Message from Head of School: Human Dignity and Equal Opportunity
The following message was sent from our Head of School to our community on Tuesday, June 2, 2020:
This is the most difficult end of year message I’ve ever given, and it comes at a difficult time for both our students and our country.
If you believe in the importance of human dignity as I do, the images that came out of Minneapolis were more than heartbreaking and left a stain on our shared humanity. I believe that all humans are entitled to live a life that allows them to have dignity; not wealth, but certainly they can achieve it, not fame, but certainly they can achieve it; they deserve dignity, which comes from the equal opportunity to achieve all that they can during their short time on earth.
When we see such a blatant disregard for a human’s dignity, it rightly rattles us. How we react is a timeless question; as Hamlet thought;
Whether 'tis nobler in the mind to suffer
The slings and arrows of outrageous fortune,
Or to take arms against a sea of troubles
And by opposing end them.
To help answer this question for myself, I have always returned to Dr. King:
Let no man pull you so low as to hate him. Always avoid violence. If you succumb to the temptation of using violence in your struggle, unborn generations will be the recipients of a long and desolate night of bitterness, and your chief legacy to the future will be an endless reign of meaningless chaos.
We need to invite the outcry and protest that an event like this brings, and we must realize that the overreaction is often a cry from those not allowed their dignity. Ultimately balance needs to be restored, anger heard, violence ceased, and that is where we need to direct our discussions and energy.
Each of my kids had a PYP unit in school that ended up covering different leaders and ideas. They each brought home Dr. Kings “I Have a Dream” speech and were asked to read and discuss it with us over the long weekend dedicated to him. Laurel and I still tear up as we see them reading it and telling us what they thought and asked our opinions. I have always been moved by words, but there was something so powerful and amazingly hopeful hearing those words from our young children.
As I have grown older, and reflected on where I look for guidance in how I live my life, I am so often brought back to the “color of their skin versus the content of their character” line. For me, the great genius of that line is its universality. “Color of their skin” is a variable, “content of their character” is a constant. I substitute ethnicity, gender, sexual orientation, political view, etc for the variable. I then am drawn back to making my decision based on my admittedly not always perfect “content of their character” judgement. When looking for meaningful and thoughtful ideas to consider, this is how I separate noise from wisdom.
This decision process is what schools like ours teach better than any other. It comes from discussion, questioning, and having thoughtful ideas challenged. I’ve dedicated my time in education in schools like ours because I believe our students can have the most impact. They will have the opportunities to make their impact, where others, who have less opportunity can’t. In our schools, all thoughtful ideas are important, noise is a waste of our time and we need to teach students the difference.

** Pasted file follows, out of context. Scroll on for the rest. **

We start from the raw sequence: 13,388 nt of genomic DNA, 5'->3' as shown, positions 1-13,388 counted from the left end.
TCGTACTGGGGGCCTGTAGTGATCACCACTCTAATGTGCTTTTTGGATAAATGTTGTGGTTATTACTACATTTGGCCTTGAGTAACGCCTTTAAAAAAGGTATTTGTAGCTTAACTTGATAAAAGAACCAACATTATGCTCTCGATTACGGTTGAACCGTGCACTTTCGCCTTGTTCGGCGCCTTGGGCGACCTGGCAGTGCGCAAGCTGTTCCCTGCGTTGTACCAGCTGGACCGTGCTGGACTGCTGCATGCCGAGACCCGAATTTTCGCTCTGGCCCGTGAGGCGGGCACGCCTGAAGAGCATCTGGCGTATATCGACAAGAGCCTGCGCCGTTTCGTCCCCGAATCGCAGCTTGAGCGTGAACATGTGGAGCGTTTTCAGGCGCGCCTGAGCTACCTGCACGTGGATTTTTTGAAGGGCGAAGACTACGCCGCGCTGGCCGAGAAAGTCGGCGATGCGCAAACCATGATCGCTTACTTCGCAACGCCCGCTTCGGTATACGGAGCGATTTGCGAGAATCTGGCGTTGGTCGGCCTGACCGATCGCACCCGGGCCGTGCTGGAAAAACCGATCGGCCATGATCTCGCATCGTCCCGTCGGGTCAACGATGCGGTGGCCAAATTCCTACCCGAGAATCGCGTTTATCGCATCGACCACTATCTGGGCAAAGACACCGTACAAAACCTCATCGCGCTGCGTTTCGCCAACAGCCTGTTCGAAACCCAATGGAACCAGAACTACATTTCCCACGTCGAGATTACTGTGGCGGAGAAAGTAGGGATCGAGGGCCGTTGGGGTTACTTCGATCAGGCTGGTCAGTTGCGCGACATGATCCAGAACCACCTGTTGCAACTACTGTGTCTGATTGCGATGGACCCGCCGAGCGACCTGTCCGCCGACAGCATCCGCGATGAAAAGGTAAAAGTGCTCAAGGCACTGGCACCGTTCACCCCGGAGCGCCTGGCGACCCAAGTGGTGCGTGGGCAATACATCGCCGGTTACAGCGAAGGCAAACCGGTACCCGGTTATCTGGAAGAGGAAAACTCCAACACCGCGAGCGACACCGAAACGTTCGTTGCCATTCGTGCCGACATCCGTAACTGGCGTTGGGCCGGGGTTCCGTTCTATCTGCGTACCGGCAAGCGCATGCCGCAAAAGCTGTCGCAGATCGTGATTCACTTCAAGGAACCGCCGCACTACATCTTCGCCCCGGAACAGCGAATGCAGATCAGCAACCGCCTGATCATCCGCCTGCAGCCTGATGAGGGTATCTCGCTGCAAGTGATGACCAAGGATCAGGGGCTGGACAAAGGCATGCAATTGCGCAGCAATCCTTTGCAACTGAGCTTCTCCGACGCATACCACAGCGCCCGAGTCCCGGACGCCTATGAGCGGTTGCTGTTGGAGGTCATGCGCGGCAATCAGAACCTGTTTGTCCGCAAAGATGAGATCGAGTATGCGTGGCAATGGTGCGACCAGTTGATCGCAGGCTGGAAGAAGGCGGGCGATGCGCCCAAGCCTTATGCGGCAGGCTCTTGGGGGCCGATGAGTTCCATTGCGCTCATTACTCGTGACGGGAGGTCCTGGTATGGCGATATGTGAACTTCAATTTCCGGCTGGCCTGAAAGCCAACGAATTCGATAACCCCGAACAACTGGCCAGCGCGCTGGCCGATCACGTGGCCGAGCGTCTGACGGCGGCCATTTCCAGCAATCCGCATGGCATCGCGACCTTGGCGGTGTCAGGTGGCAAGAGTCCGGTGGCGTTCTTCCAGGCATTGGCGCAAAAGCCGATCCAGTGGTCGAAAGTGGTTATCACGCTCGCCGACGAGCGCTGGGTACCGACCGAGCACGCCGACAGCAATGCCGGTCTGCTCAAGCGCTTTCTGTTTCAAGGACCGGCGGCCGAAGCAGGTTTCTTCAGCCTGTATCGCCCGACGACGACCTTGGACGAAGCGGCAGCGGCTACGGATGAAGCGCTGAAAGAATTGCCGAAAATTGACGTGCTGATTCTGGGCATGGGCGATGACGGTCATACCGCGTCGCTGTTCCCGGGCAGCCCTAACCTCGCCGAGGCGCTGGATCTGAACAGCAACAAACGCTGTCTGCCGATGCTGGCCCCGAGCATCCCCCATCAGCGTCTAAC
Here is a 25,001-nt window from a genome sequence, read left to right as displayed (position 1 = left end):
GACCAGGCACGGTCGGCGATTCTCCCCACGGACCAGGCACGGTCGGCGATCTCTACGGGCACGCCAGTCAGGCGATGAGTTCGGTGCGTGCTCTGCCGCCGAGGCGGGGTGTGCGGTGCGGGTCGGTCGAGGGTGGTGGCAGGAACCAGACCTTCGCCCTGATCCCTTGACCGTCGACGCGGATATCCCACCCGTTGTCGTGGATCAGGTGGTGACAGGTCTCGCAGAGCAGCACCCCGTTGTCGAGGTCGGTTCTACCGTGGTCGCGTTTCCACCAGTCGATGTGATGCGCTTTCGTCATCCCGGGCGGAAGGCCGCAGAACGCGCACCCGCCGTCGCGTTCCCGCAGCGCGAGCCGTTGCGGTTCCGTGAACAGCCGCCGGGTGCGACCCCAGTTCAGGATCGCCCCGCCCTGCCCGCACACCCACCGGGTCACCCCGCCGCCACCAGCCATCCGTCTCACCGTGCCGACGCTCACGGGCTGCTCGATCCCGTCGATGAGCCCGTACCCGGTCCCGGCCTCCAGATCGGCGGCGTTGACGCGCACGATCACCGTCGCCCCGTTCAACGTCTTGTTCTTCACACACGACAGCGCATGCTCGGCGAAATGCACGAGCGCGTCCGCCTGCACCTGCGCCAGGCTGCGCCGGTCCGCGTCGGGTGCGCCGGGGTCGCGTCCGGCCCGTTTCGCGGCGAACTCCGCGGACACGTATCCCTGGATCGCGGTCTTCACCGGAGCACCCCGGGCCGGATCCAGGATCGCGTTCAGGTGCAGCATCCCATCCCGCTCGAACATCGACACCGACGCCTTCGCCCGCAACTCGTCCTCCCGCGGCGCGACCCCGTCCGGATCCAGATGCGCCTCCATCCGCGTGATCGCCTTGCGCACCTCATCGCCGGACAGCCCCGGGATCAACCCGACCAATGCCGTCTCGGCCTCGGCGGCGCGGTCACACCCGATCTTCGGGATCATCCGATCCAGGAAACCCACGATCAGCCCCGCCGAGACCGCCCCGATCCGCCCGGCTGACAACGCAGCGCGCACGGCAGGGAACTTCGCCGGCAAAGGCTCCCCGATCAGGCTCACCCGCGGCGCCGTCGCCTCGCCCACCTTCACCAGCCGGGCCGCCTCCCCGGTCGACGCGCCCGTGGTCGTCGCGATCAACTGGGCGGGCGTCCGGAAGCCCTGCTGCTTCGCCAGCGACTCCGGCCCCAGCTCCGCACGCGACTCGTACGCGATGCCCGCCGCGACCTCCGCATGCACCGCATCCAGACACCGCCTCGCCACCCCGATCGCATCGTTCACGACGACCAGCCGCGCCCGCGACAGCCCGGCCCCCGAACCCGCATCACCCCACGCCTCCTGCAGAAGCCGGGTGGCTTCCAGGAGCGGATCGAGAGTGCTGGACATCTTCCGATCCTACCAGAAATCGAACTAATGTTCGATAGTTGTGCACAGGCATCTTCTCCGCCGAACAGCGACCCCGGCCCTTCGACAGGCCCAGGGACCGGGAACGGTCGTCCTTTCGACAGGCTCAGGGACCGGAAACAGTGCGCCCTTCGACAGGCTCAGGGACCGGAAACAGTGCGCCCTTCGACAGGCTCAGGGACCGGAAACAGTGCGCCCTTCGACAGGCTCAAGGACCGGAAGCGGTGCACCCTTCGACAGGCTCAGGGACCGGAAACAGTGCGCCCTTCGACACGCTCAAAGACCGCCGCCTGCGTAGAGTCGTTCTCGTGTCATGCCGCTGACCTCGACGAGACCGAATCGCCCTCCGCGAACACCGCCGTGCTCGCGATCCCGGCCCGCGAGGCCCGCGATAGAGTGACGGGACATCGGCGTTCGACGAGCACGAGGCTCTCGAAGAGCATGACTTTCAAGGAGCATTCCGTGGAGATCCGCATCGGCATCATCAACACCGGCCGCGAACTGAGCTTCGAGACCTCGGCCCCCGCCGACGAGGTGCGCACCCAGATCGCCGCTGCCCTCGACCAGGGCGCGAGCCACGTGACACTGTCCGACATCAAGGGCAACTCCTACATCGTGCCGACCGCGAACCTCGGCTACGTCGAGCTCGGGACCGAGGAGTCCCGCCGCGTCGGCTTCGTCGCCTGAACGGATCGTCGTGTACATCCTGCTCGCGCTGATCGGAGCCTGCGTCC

As you look for ways to talk to your students about this, please take a look at this video from our student counselor, Annie. It is also imperative that in any discussion with your children you need to inspire them that they, perhaps more than any group of students, can make a difference in the world. They must listen to ideas, have theirs challenged, and reflect and refine. I also ask that you ensure that they begin to see a link between the opportunity they are being given and the responsibility that comes with it.
Not a typical end of the year message, I know. I just want to once again thank you for all of your support and partnership this year. It was wonderful having students back on campus and you can rest assured that I will do everything possible to have all our students back on campus in the fall. Tomorrow I will be sending out a final end of the year video, which will talk about our views on the summer and opening in August.
Head of School
Isabelle Valot, now age 17, who grew up in Denver before moving to France with her family, started school here at ISDenver in the French program when she was four years old. Her first teacher was current K3 French teacher Dominique Shortridge, who is still very close to the family.
ISDenver's virtual after-school Mentor Club is thriving and providing many benefits for all its members - including language immersion to students who are staying home from school and doing long-term Livestream Learning.
We the people are responsible to each other and our country, and we must make sure that our students know this. This is far from political “side taking.” It is forming opinions and ideas that are actively challenged and it is the work of great schools.